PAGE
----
Dollars and energy image

West Virginia has a long history of producing energy.

Conant: “Even before coal there was charcoal and more recently there’s been Marcellus Shale with natural gas. And renewables are just a natural extension of that for a place that already knows the energy industry.”

That’s Dan Conant, the founder of Solar Holler, a West Virginia-based start-up. The company helps nonprofits reap the benefits of clean energy by helping them install solar panels.

But there are hurdles. Power purchase agreements, which are often used to fund solar projects, are illegal in West Virginia. And nonprofits do not pay taxes, so tax breaks are no help.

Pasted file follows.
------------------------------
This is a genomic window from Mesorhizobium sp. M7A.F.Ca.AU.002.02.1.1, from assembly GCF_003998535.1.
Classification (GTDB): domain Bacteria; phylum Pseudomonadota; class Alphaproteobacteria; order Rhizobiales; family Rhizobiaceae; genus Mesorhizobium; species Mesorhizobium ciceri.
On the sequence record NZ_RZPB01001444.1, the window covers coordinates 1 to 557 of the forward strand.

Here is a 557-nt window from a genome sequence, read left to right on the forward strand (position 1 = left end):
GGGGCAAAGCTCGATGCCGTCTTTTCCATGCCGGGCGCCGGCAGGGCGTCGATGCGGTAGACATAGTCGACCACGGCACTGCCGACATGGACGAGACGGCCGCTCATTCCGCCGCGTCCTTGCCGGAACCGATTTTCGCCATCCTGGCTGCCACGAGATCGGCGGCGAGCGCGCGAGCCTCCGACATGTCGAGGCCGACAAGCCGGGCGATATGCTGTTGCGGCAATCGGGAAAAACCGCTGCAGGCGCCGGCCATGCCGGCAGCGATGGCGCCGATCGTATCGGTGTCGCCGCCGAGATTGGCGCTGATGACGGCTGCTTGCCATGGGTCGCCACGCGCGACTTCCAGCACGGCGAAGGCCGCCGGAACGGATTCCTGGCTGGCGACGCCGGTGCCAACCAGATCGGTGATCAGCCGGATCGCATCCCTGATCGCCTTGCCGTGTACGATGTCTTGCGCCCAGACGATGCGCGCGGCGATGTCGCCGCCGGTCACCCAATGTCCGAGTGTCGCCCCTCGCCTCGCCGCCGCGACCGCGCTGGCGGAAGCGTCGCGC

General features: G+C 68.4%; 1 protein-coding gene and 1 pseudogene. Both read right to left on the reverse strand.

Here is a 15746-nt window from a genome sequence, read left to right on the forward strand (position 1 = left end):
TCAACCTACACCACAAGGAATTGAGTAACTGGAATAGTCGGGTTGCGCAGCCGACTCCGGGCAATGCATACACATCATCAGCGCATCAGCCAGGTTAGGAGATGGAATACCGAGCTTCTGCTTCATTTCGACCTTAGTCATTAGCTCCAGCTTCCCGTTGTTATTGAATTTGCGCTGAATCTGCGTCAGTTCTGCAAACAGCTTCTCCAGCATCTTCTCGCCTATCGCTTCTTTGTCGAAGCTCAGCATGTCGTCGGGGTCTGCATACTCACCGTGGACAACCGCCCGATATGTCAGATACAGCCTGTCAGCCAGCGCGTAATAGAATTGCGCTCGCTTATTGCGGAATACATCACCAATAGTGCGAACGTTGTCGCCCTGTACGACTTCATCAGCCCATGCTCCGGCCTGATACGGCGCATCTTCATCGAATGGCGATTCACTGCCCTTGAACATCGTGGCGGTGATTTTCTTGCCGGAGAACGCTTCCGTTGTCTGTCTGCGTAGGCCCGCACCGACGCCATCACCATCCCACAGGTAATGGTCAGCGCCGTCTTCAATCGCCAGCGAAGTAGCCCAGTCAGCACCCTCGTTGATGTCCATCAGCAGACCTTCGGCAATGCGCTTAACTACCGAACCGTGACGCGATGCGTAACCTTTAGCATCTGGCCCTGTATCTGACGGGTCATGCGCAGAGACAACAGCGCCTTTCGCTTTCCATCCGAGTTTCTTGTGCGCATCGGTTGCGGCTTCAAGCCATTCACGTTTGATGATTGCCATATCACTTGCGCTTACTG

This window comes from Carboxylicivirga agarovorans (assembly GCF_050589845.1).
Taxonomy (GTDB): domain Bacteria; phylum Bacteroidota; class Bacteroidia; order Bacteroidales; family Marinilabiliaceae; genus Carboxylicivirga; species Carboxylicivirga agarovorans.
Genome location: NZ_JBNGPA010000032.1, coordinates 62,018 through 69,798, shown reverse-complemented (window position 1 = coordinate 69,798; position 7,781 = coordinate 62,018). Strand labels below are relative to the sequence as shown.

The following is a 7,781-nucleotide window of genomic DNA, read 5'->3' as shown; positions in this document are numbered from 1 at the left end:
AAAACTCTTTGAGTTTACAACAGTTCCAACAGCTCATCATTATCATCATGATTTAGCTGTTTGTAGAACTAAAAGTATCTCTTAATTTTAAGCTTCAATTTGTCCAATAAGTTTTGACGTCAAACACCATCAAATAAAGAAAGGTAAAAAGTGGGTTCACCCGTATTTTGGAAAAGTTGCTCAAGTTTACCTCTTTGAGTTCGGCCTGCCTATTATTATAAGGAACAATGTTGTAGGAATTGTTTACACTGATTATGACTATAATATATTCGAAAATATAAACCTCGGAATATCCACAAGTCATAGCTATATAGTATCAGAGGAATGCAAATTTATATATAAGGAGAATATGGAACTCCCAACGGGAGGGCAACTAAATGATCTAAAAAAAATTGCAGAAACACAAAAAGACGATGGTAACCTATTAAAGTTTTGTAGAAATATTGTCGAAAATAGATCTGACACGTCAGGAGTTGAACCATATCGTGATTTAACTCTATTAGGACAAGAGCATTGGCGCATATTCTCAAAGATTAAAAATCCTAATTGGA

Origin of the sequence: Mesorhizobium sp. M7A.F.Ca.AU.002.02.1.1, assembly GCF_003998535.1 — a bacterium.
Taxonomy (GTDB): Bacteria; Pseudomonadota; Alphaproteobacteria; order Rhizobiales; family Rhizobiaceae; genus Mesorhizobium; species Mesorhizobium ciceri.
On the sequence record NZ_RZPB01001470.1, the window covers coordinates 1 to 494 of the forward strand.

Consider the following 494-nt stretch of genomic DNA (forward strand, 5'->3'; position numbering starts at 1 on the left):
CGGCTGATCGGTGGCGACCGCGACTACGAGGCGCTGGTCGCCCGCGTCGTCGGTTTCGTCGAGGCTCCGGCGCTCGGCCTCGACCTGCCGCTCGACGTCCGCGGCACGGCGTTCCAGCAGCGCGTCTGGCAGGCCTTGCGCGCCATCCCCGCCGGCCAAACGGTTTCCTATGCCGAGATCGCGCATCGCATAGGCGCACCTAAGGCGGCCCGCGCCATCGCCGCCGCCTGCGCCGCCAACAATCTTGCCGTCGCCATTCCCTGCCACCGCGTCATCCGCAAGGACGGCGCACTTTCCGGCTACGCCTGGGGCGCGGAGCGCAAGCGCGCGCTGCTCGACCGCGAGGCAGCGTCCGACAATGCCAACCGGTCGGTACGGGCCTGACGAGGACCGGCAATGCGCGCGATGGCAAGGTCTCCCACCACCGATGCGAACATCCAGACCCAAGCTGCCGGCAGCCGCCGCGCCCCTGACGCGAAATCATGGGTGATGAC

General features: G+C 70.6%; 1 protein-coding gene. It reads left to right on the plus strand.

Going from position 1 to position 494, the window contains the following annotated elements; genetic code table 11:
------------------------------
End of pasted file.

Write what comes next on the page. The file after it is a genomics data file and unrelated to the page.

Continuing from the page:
Conant: “We have to get really creative with how we approach financing and developing these projects.”

And to help nonprofits rely even less on fossil fuels, Solar Holler installs energy efficient L-E-D lighting. That saves electricity and money.

Every dollar a nonprofit doesn't have to spend on energy bills means another dollar for their programs. Click To Tweet

Conant: “Every dollar a homeless shelter or a church or library doesn’t have to spend on energy bills means another dollar that they can put toward their programs.”

So far Solar Holler has completed nine projects. But its early success proves that – even in coal country – people are embracing the clean energy revolution.

Reporting credit: ChavoBart Digital Media.
Image graphic: Created by David McCarthy.

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